Income investors are naturally drawn to bonds. After all, they provide guaranteed income for minimal risk.
However, bonds can be problematic when yields are expected to rise.
At the moment, short-term bonds yield almost nothing – but if yields rise, long-term bonds decline in price, leaving investors with a capital loss.
So what should bond investors do?
Fortunately, there’s a way to mitigate interest rate risk with a technique called bond laddering. Even for individual investors who may be relying on investment income for their retirement, it’s a technique worth considering.
In the simplest form of bond laddering, an investor divides his capital into a number of equal tranches – let’s say five – and invests each tranche in Treasury notes maturing in successive years. At present, the 1-year Treasury yields 0.24%, the 2-year yields 0.66%, the 3-year yields 0.94%, the 4-year yields 1.18%, and the 5-year yields 1.43%.
Thus, by investing an equal amount in bonds maturing in each of the next five years, an investor will get an average yield in the first year of 0.89%. Not very exciting, I agree. However, it gets better as you go on.
Once the 1-year bond matures, you reinvest it in a new 5-year bond at 1.43%. Now, while still owning bonds with maturities of one through five years, you’re getting a yield of 1.13%.
As future bonds mature and are replaced with new 5-year bonds, your yield will continue to rise. In five years’ time, if interest rates remain constant, you’ll be receiving a five-year yield of 1.43% on bonds with an average maturity of three years.
Laddering also provides an advantage when interest rates rise.
If rates have risen by 1% in a year’s time, then your maturing 1-year bond will be reinvested in a new 5-year bond at 2.43%, boosting the overall average yield to 1.33%.
Of course, laddering doesn’t enable you to get the full benefit of interest rate rises immediately. But it does give you reinvestment cash each year while minimizing the principal risk from investing in longer-term bonds during a period of rising interest rates.
Upping Your Ladder Game
There are several ways to improve returns if the five-year ladder isn’t sufficient.
First, you can divide your money into 10 equal tranches, rather than five, and invest in 1- through 10-year Treasury notes. This gives you a higher immediate yield of 1.39% that continues to rise as each maturing 1-year note is reinvested in a new 10-year bond.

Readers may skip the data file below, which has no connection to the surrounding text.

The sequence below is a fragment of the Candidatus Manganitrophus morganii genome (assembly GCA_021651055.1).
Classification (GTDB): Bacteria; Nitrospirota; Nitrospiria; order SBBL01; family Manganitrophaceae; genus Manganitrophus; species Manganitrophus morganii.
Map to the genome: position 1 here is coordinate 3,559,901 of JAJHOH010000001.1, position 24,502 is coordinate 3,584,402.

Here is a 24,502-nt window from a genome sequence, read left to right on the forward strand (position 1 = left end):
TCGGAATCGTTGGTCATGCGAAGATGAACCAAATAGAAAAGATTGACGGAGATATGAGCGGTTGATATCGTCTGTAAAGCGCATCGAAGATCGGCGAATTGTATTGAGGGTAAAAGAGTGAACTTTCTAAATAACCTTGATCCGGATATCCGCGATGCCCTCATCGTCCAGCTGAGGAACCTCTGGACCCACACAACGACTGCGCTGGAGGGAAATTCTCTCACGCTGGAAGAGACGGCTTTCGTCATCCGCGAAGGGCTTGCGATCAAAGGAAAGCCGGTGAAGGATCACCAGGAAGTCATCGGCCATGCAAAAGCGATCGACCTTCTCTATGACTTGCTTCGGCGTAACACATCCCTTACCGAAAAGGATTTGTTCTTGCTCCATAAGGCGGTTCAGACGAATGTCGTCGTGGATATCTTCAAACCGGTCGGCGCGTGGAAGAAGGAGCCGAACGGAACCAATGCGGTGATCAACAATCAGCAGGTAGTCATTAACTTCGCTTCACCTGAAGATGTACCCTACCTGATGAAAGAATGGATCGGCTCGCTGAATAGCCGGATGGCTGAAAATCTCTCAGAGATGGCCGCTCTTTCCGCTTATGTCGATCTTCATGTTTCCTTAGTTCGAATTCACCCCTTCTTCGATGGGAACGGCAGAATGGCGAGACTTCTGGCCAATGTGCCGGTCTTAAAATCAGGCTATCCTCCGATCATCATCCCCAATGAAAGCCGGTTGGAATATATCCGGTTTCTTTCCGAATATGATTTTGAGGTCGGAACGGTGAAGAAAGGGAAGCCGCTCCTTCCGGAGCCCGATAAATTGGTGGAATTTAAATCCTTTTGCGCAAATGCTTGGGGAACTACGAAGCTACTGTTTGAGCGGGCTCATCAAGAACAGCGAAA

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The disadvantage is that the 10-year strategy gives you less flexibility to reinvest as rates rise. In this case, after three years, only 30% of your portfolio has been reinvested while the other 70% is trapped in lower-yielding bonds bought in the initial allocation.
Another strategy to goose your returns is laddering with prime corporate bonds rather than Treasuries.
For example, a 1- through 5-year ladder with A-rated corporate bonds would yield 0.60% on 1-year bonds, 1.01% on 2-year bonds, 1.37% on 3-year bonds, 1.74% on 4-year bonds, and 2.11% on 5-year bonds.
That equates to an overall average yield of 1.36% in the first year and 1.67% after one reinvestment, assuming interest rates haven’t moved.
As with Treasury bonds, this is advantageous mostly when interest rates are rising, because you’ll avoid the inevitable price declines that come from seeking higher yields in 10-year or 20-year bonds.
The main difficulty in laddering with corporate bonds is that you can’t buy a generic A-rated bond – you have to buy an obligation of a particular company, and you’re then exposed to the specific credit risk of that company.
Obviously, if one of the bonds on your ladder gets into difficulties, it may not pay principal on time or in full, in which case your losses are unlimited.
Climbing the Ladder
Overall, the yields available from bond laddering may seem unexciting.
However, that’s a result of the eccentric monetary policies pursued by Fed chairmen Ben Bernanke and Janet Yellen over the last seven years.
At some point, interest rates will rise, and then laddering will position you nicely.
Because of that flexibility, laddering is preferable to the other two alternatives: holding cash or buying long-term bonds.
Putting your money entirely in cash while waiting for yields to rise makes your yield today negligible. And long-term bonds not only expose you to the risk of substantial price declines if interest rates rise, they also prevent you from redeploying your money into more attractive investments when rates do eventually rise.
Thus, for the bond part of your portfolio, a laddering strategy should seriously be considered in today’s market.